All together now... "OOooooo... shiney!"
As an added bonus...
LEDs relaxing in their natural habitat:
Little do they know of the terror that awaits them...
I've spent about 18 hours in the last week working on this and have used about 70 yards of aluminum tape to do this module. My fingers are a bit sore and dry, but at least it's done!
I've also briefly been playing around with a new method of attaching the acrylic to the wall. My latest idea is to use velcro along the pixel borders with the opposite velcro side on the contact paper/acrylic. The narrowest/longest velcro combination I could find was 5/8" wide, which is pretty wide compared to the 1/4" wide pixel divisions I have. I can cut 3 strips out of it and they work just about right.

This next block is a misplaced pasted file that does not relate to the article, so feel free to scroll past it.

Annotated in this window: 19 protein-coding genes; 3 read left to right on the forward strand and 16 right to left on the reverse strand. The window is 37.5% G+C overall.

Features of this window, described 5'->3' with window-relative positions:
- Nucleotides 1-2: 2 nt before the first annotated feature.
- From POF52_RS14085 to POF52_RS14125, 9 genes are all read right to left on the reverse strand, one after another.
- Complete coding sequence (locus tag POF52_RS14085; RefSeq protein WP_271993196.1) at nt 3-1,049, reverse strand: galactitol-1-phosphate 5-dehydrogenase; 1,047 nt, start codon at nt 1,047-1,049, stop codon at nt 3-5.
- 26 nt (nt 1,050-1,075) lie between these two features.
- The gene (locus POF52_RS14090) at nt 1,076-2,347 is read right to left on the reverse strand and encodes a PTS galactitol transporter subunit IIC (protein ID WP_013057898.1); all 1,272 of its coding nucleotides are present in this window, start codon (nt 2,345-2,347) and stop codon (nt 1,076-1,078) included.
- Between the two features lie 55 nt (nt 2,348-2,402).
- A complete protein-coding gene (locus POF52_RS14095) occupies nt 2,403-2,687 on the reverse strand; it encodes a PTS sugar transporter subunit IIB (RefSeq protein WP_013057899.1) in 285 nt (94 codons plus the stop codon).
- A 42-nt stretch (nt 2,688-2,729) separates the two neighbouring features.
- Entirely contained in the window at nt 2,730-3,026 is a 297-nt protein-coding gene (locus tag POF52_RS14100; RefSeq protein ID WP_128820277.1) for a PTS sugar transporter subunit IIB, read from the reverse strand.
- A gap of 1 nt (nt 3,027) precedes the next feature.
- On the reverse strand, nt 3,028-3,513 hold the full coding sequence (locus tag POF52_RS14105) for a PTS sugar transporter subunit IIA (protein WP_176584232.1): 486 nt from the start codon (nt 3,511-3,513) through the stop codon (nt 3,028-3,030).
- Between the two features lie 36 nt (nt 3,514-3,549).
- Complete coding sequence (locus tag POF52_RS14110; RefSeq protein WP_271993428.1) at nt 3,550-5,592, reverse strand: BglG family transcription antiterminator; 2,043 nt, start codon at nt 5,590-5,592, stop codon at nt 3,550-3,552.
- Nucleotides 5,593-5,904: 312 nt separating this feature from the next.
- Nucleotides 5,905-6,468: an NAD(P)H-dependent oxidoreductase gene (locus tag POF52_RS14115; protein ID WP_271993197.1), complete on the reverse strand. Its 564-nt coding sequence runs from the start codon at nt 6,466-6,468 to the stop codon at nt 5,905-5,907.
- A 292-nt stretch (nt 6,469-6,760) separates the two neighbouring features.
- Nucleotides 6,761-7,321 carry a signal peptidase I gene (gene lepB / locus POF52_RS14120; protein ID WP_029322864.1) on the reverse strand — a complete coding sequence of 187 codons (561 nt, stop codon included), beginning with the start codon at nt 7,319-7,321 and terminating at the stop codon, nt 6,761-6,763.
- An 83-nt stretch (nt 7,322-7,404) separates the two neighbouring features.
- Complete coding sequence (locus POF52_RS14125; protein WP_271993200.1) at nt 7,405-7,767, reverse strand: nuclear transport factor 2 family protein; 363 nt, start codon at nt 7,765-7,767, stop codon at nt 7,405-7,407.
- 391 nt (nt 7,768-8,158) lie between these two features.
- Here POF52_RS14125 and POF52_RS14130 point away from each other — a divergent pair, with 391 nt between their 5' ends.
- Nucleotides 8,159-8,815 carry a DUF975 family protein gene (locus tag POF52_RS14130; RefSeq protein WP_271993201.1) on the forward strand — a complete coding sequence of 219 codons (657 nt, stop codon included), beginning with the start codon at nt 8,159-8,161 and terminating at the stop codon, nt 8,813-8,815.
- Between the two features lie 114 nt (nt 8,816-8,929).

At first, I just tried gluing the velcro to the wood, but that didn't work worth a damn. The glue soaked right through the wood and seeped through the velcro. Then I got the idea to put the aluminum tape on the top of the wood. (This testing was before I set out to cover the entire wall with tape) Gluing this way worked decently, but still not as good as I hoped. My most-recent incarnation involves glue for the most part, plus several staples along the length of the piece to really hold it in place.
To offset the gap created by the velcro (I don't really need velcro across every single division, and the edges are 1/8", which is far too narrow for the velcro), I also bought a bunch of black felt to glue on both the pixel divisions and the contact paper/acrylic. Hopefully, the combination of the velcro and the felt will create a light-blocking barrier on the top of the wall.
You can see the velcro (and felt) in the pictures. It's the black strips along the different parts, on the top.
I have also left 7 (should be 8, but I got a little ahead of myself) pixels untaped, as these are the potential locations of the distance sensors. I've still not tested them at all, so they may not happen, but I would really like to use them.